Manitowoc unveils Grove GRT9165, its strongest and longest rough-terrain crane, alongside 40t TMS500-2 truck crane


With 149 t (165 U.S. tons) of capacity and a 62.5 m (205-ft.), six-section, pinned boom, Manitowoc unveiled its latest and highest performing Grove rough-terrain crane yet.

The new GRT9165 made its debut last week during a media event in Pennsylvania along with several other new cranes, including the new Grove TMS500-2.

Manitowoc says the GRT9165 has the longest reach and highest capacity of any Grove rough-terrain crane, noting that its boom is 5 feet longer than the closest competing model.

Tip height on the new crane maxes at 91.2 m (299.1 ft.) and both manual and hydraulic extensions are available.

“The crane’s longer reach in particular will help lifters to bid for and complete more jobs with a single crane, increasing their capabilities,” says Manitowoc rough-terrain cranes product manager Paul Cutchall.

Lead engineer on the GRT9165, Aaron Woodruff, said the a large focus during the development of this crane was improving transportability. “We’d always hear, ‘We like the 9130, we like the 9150, but they’re difficult to move, costly to move, especially in certain parts of the country,” he says.

Manitowoc engineers got the crane down to an overall height of only 3.8 m (148.5 inches), and added hydraulically removable counterweight and outrigger boxes and a hydro-gas suspension on the rear axle.

“The other big focus was to try and make it more user friendly,” Woodruff says. “It’s self-deployable. It can roll out on three trailers. You can drive it off the trailer, unload everything, mount the outrigger boxes, mount the counterweight all with the crane. You don’t need a helper crane. It can be a one person job depending on the regulations where you’re at. We tried to make it easier both for our factory people and for the end user.”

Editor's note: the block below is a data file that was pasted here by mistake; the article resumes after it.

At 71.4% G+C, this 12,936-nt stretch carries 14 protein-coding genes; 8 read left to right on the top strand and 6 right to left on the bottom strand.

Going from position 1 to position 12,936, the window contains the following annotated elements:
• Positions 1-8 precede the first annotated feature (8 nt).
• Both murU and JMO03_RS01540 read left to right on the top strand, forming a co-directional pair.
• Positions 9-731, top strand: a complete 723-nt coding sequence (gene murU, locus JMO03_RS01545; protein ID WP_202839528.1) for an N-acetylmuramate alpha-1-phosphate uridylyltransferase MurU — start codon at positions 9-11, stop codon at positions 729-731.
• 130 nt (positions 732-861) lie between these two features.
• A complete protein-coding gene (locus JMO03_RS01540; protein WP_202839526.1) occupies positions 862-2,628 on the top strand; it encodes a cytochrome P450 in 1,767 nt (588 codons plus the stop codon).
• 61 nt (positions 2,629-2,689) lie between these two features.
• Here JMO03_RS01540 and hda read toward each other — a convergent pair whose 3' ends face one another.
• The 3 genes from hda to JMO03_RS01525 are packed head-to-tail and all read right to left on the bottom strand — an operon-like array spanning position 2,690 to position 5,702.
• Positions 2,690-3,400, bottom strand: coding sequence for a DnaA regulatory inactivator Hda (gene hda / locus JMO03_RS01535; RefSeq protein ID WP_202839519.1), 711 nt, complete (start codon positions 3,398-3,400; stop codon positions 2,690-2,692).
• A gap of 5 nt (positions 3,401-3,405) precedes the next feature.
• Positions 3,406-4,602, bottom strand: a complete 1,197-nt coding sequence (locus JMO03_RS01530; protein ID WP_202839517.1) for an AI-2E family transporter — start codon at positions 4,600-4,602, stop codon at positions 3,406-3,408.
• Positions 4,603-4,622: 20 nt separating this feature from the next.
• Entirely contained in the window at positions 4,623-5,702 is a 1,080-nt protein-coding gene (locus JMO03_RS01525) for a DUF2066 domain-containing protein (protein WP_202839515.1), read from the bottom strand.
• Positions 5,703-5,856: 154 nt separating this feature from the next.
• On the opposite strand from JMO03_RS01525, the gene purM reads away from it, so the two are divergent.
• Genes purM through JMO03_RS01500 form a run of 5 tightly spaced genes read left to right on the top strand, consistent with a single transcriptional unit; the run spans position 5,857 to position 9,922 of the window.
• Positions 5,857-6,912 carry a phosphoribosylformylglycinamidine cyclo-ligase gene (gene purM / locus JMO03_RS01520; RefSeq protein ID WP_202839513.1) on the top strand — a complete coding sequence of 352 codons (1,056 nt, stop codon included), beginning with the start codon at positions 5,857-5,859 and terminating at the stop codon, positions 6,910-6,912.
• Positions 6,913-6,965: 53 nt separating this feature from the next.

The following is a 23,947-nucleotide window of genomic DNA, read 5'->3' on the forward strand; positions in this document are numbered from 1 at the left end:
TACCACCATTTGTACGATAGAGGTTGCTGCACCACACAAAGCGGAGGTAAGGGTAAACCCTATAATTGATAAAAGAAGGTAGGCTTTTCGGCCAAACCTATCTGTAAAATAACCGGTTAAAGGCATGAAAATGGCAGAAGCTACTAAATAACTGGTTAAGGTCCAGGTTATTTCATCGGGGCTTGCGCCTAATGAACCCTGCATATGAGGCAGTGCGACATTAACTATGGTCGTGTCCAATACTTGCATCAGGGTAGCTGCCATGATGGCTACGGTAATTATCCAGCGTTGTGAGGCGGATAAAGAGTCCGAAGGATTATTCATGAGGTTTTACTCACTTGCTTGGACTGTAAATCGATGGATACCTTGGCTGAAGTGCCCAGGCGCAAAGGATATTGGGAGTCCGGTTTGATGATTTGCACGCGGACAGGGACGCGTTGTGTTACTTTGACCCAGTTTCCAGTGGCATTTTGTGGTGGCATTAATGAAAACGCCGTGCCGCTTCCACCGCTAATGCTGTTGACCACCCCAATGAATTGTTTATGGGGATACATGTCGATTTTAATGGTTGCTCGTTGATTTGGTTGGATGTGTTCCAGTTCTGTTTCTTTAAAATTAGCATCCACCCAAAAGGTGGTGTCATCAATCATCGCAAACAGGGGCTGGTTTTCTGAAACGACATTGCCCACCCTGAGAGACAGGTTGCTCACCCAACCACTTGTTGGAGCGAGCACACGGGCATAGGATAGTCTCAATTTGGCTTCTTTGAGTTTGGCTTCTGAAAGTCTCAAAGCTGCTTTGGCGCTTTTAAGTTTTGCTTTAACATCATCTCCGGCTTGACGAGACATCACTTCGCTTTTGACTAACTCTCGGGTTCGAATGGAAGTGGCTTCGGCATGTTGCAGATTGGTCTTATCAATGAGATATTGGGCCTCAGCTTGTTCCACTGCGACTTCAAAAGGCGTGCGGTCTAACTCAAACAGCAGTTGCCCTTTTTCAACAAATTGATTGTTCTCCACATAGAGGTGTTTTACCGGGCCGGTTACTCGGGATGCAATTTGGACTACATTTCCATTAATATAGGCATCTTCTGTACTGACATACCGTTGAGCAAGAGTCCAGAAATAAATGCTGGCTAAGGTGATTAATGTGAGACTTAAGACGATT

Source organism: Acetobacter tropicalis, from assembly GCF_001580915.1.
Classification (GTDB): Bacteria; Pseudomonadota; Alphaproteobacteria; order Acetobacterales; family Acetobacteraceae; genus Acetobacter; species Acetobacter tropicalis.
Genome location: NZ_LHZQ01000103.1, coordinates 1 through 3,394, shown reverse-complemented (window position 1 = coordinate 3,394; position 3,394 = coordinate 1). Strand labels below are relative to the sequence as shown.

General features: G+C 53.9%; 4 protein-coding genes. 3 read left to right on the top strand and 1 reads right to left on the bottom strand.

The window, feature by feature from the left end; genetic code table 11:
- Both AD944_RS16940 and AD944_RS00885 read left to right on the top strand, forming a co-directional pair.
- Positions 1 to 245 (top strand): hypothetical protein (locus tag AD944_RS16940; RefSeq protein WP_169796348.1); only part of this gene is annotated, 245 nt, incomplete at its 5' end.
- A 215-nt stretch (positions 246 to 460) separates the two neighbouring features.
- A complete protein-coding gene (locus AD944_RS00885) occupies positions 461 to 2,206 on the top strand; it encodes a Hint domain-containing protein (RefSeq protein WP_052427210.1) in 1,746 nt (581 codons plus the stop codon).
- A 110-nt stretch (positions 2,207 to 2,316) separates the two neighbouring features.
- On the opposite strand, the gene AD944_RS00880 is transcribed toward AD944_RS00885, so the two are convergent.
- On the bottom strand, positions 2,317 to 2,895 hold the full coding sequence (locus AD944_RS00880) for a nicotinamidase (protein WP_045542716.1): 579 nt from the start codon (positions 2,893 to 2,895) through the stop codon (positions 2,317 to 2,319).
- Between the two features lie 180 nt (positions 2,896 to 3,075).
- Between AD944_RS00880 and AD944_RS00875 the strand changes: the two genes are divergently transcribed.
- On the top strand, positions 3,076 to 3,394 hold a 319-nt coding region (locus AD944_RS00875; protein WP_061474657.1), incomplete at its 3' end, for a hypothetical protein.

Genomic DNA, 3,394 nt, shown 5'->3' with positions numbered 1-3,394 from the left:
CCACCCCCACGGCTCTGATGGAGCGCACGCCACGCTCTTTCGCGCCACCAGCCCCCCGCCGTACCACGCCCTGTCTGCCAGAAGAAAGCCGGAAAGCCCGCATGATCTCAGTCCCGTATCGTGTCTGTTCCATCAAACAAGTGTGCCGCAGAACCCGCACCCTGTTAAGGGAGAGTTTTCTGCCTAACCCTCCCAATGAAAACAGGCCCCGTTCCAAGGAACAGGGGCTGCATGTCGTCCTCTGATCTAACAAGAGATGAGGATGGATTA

With all components removed, Manitowoc says the GRT9165 has an “easily roadable” gross vehicle weight of 116,000 pounds.

In addition to being a highly capable machine, Manitowoc says it focused on making the GRT9165 a comfortable machine to operate as well. Design of the new cab on the 9165 began even before development of the crane itself. The machine features an updated cab design with a cleaned up control scheme, a body that is 3 inches wider than other rough-terrain models, Manitowoc’s Crane Control System, and a three-camera display. The cab can tilt up to 20 degrees for increased visibility.

“We’ve heard tons of great feedback on the new cab. We’ve had guys that are 6’4, 6’5, 300 pounds sitting in here and say how awesome it is and how they have more room than before,” Woodruff says.

The new cab design is similar to the new cab on the new Manitowoc MLC100-1. The only differences are those inherent to the differences between crawler cranes and rough-terrain cranes. Woodruff says this new cab design will filter down throughout the entire Manitowoc lineup in the next few years.